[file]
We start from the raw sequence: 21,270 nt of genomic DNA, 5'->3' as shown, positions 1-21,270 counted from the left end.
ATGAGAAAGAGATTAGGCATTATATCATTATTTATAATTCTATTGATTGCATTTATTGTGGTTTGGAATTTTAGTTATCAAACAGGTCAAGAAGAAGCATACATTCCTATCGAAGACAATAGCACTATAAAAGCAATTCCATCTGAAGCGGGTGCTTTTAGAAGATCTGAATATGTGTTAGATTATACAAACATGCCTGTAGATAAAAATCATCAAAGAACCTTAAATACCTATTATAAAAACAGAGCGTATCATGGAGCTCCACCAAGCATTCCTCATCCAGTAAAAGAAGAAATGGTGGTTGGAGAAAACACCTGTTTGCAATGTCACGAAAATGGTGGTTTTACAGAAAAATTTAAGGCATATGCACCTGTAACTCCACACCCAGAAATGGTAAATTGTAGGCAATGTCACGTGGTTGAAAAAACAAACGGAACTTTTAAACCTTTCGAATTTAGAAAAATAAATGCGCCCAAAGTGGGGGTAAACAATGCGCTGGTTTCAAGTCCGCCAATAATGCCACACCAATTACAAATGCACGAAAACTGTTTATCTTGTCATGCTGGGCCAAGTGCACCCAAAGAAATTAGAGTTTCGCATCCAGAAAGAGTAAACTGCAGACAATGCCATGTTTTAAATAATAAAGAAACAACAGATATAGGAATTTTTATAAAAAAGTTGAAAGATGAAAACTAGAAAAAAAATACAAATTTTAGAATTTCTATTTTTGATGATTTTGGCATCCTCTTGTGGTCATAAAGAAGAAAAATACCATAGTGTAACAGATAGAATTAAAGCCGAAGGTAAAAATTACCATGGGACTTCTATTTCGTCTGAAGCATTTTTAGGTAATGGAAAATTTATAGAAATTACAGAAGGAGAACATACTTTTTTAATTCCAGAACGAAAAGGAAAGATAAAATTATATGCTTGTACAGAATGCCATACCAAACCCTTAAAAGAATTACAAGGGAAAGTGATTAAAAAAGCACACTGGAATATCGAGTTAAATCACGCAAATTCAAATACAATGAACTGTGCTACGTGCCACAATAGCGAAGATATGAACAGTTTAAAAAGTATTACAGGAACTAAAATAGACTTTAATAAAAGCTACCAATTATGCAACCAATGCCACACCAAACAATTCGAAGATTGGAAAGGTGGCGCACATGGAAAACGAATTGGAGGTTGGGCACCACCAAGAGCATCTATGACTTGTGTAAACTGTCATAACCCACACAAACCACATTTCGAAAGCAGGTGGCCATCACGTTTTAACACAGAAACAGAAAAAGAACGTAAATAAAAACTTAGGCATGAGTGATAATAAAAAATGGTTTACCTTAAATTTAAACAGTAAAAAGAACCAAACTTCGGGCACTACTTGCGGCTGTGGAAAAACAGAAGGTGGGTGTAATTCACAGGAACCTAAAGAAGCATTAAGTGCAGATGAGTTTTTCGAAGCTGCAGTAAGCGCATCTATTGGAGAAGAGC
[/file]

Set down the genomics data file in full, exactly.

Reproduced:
We start from the raw sequence: 21,270 nt of genomic DNA, 5'->3' as shown, positions 1-21,270 counted from the left end.
ATGAGAAAGAGATTAGGCATTATATCATTATTTATAATTCTATTGATTGCATTTATTGTGGTTTGGAATTTTAGTTATCAAACAGGTCAAGAAGAAGCATACATTCCTATCGAAGACAATAGCACTATAAAAGCAATTCCATCTGAAGCGGGTGCTTTTAGAAGATCTGAATATGTGTTAGATTATACAAACATGCCTGTAGATAAAAATCATCAAAGAACCTTAAATACCTATTATAAAAACAGAGCGTATCATGGAGCTCCACCAAGCATTCCTCATCCAGTAAAAGAAGAAATGGTGGTTGGAGAAAACACCTGTTTGCAATGTCACGAAAATGGTGGTTTTACAGAAAAATTTAAGGCATATGCACCTGTAACTCCACACCCAGAAATGGTAAATTGTAGGCAATGTCACGTGGTTGAAAAAACAAACGGAACTTTTAAACCTTTCGAATTTAGAAAAATAAATGCGCCCAAAGTGGGGGTAAACAATGCGCTGGTTTCAAGTCCGCCAATAATGCCACACCAATTACAAATGCACGAAAACTGTTTATCTTGTCATGCTGGGCCAAGTGCACCCAAAGAAATTAGAGTTTCGCATCCAGAAAGAGTAAACTGCAGACAATGCCATGTTTTAAATAATAAAGAAACAACAGATATAGGAATTTTTATAAAAAAGTTGAAAGATGAAAACTAGAAAAAAAATACAAATTTTAGAATTTCTATTTTTGATGATTTTGGCATCCTCTTGTGGTCATAAAGAAGAAAAATACCATAGTGTAACAGATAGAATTAAAGCCGAAGGTAAAAATTACCATGGGACTTCTATTTCGTCTGAAGCATTTTTAGGTAATGGAAAATTTATAGAAATTACAGAAGGAGAACATACTTTTTTAATTCCAGAACGAAAAGGAAAGATAAAATTATATGCTTGTACAGAATGCCATACCAAACCCTTAAAAGAATTACAAGGGAAAGTGATTAAAAAAGCACACTGGAATATCGAGTTAAATCACGCAAATTCAAATACAATGAACTGTGCTACGTGCCACAATAGCGAAGATATGAACAGTTTAAAAAGTATTACAGGAACTAAAATAGACTTTAATAAAAGCTACCAATTATGCAACCAATGCCACACCAAACAATTCGAAGATTGGAAAGGTGGCGCACATGGAAAACGAATTGGAGGTTGGGCACCACCAAGAGCATCTATGACTTGTGTAAACTGTCATAACCCACACAAACCACATTTCGAAAGCAGGTGGCCATCACGTTTTAACACAGAAACAGAAAAAGAACGTAAATAAAAACTTAGGCATGAGTGATAATAAAAAATGGTTTACCTTAAATTTAAACAGTAAAAAGAACCAAACTTCGGGCACTACTTGCGGCTGTGGAAAAACAGAAGGTGGGTGTAATTCACAGGAACCTAAAGAAGCATTAAGTGCAGATGAGTTTTTCGAAGCTGCAGTAAGCGCATCTATTGGAGAAGAGC